Another suggestion from another not-so-young mom: Sometimes you can spend the therapy time observing the therapists closely and taking notes. Other times, use that therapy time to read a magazine or chat with other moms in the waiting room. Consider it your respite, while he receives services.

      If we can help in any other way, let us know.

      Cheryl

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        #4
        Re: TBI survivor: does not talk, hemiplegic. Level A?

        Originally posted by egmeridian View Post
        We've adopted a TBI survivor and their sibling. (TBI=Traumatic Brain Injury - what used to be called "shaken baby") Does not talk, though does say Daddy and Mama, quack, who, & ball. Can sign "eat" or "drink" with right hand only. Can shake head "no". The left side of the body does not work correctly, with the left arm being the worst, having little ability to control it, full tone. Has learned to walk in the last few months, turns 5 this spring. I downloaded the Level A: Assessing Readiness. 79% Yes/Emerging

        Are the Simply Classical lesson plans different than the Preschool lesson plans? They appear to utilize the same materials. We've made it to the above referenced accomplishments, but now feeling a little overwhelmed by school choices and not sure how to proceed. We homeschooled our eldest 3, back in the early 1990's after pulling them out of PS. They all graduated 15+ years ago. I'm rusty, to say the least, and a lot older. Just can't see these little ones attending PS. Yet overwhelmed at the thought of homeschooling them. But willing to give it my all. Could really use a support system, starting with some guidance. We already have the Preschool set for the neurotypical sibling. Just trying to figure out, for this fall, if SC A is basically the same as Preschool or what I should do?

        Thank you in advance for guidance. ~ Grace
        Stopping in to say hello and welcome. Level A is so much fun. Absolutely do not worry that you are "rusty". You'll do fabulous. I did Level C with my oldest child who had very few language skills and I had *never* taught before. It worked incredibly well. And I have taught Level A with my younger children. So put your mind at ease. This will be fun! Lots of songs and stories and paints. Just roll with it.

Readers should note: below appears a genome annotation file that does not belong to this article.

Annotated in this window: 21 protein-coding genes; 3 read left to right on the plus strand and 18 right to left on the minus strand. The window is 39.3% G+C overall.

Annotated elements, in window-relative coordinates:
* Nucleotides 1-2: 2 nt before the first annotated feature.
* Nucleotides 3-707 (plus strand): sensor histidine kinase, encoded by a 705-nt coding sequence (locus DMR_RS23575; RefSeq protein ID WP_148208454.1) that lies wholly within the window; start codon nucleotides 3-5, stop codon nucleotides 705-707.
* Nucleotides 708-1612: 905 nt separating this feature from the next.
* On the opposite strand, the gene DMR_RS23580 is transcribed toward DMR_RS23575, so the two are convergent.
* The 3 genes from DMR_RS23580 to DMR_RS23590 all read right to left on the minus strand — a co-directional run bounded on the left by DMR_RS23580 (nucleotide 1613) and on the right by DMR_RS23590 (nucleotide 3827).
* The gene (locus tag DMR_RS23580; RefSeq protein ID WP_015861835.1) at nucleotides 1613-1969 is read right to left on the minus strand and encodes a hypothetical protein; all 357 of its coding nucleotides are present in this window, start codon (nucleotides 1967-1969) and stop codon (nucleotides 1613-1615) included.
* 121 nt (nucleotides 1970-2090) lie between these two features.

My biggest reason for posting? To say, "Thank you". I have four children and my youngest is nine months old. I cannot imagine -- cannot IMAGINE -- anyone shaking them or any other sweet little baby, no matter how colicky. It is beyond horrific for me to even imagine. Thank you so much for adopting these precious children and giving them a loving home. None of us are perfect, but our love works perfection in little hearts when we give it freely. God bless you and your family.

        ~Anita
        Boy Wonder: 10, MP2/SC4 (Special Needs)
        Joy Bubble: 8, MP2 (Special Needs)
        Snuggly Cowboy: 6, MPK
        Sweet Lightness: 2, Reverse-Engineering Specialist

        “Have no fear of moving into the unknown. Simply step out fearlessly knowing that I am with you, therefore no harm can befall you; all is very, very well. Do this in complete faith and confidence.”
        ~Pope St John Paul II